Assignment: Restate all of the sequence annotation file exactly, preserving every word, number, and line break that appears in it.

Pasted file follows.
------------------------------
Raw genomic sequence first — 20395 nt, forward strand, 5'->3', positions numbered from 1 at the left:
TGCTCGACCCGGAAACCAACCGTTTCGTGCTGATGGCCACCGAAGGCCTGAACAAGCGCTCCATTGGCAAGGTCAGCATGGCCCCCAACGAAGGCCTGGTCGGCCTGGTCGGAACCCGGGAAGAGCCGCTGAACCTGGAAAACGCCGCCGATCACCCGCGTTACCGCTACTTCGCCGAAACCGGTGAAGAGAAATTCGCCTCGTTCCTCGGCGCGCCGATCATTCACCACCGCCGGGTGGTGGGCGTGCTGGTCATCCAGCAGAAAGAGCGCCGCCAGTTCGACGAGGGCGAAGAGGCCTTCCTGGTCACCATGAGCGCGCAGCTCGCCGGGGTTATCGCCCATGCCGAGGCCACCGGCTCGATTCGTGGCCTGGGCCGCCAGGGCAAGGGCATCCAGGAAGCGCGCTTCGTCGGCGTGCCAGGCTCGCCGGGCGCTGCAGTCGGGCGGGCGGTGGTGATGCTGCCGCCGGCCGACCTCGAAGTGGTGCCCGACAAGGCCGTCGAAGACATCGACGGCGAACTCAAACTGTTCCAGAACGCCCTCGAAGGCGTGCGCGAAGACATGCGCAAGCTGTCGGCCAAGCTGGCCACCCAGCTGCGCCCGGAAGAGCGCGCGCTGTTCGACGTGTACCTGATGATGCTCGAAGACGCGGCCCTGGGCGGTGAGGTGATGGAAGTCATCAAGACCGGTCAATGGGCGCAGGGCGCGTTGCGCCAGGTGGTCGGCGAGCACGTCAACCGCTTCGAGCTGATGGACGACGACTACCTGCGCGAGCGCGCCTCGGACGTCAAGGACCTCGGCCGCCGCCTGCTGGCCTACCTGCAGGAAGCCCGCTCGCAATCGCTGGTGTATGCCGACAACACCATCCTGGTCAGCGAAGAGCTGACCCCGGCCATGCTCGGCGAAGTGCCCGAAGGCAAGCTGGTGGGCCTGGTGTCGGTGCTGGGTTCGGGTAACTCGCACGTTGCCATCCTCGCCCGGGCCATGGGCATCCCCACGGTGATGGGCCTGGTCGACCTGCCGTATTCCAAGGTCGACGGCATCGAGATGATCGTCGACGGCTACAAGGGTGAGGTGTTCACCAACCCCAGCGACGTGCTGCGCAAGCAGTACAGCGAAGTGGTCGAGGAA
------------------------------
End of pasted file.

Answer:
Raw genomic sequence first — 20395 nt, forward strand, 5'->3', positions numbered from 1 at the left:
TGCTCGACCCGGAAACCAACCGTTTCGTGCTGATGGCCACCGAAGGCCTGAACAAGCGCTCCATTGGCAAGGTCAGCATGGCCCCCAACGAAGGCCTGGTCGGCCTGGTCGGAACCCGGGAAGAGCCGCTGAACCTGGAAAACGCCGCCGATCACCCGCGTTACCGCTACTTCGCCGAAACCGGTGAAGAGAAATTCGCCTCGTTCCTCGGCGCGCCGATCATTCACCACCGCCGGGTGGTGGGCGTGCTGGTCATCCAGCAGAAAGAGCGCCGCCAGTTCGACGAGGGCGAAGAGGCCTTCCTGGTCACCATGAGCGCGCAGCTCGCCGGGGTTATCGCCCATGCCGAGGCCACCGGCTCGATTCGTGGCCTGGGCCGCCAGGGCAAGGGCATCCAGGAAGCGCGCTTCGTCGGCGTGCCAGGCTCGCCGGGCGCTGCAGTCGGGCGGGCGGTGGTGATGCTGCCGCCGGCCGACCTCGAAGTGGTGCCCGACAAGGCCGTCGAAGACATCGACGGCGAACTCAAACTGTTCCAGAACGCCCTCGAAGGCGTGCGCGAAGACATGCGCAAGCTGTCGGCCAAGCTGGCCACCCAGCTGCGCCCGGAAGAGCGCGCGCTGTTCGACGTGTACCTGATGATGCTCGAAGACGCGGCCCTGGGCGGTGAGGTGATGGAAGTCATCAAGACCGGTCAATGGGCGCAGGGCGCGTTGCGCCAGGTGGTCGGCGAGCACGTCAACCGCTTCGAGCTGATGGACGACGACTACCTGCGCGAGCGCGCCTCGGACGTCAAGGACCTCGGCCGCCGCCTGCTGGCCTACCTGCAGGAAGCCCGCTCGCAATCGCTGGTGTATGCCGACAACACCATCCTGGTCAGCGAAGAGCTGACCCCGGCCATGCTCGGCGAAGTGCCCGAAGGCAAGCTGGTGGGCCTGGTGTCGGTGCTGGGTTCGGGTAACTCGCACGTTGCCATCCTCGCCCGGGCCATGGGCATCCCCACGGTGATGGGCCTGGTCGACCTGCCGTATTCCAAGGTCGACGGCATCGAGATGATCGTCGACGGCTACAAGGGTGAGGTGTTCACCAACCCCAGCGACGTGCTGCGCAAGCAGTACAGCGAAGTGGTCGAGGAA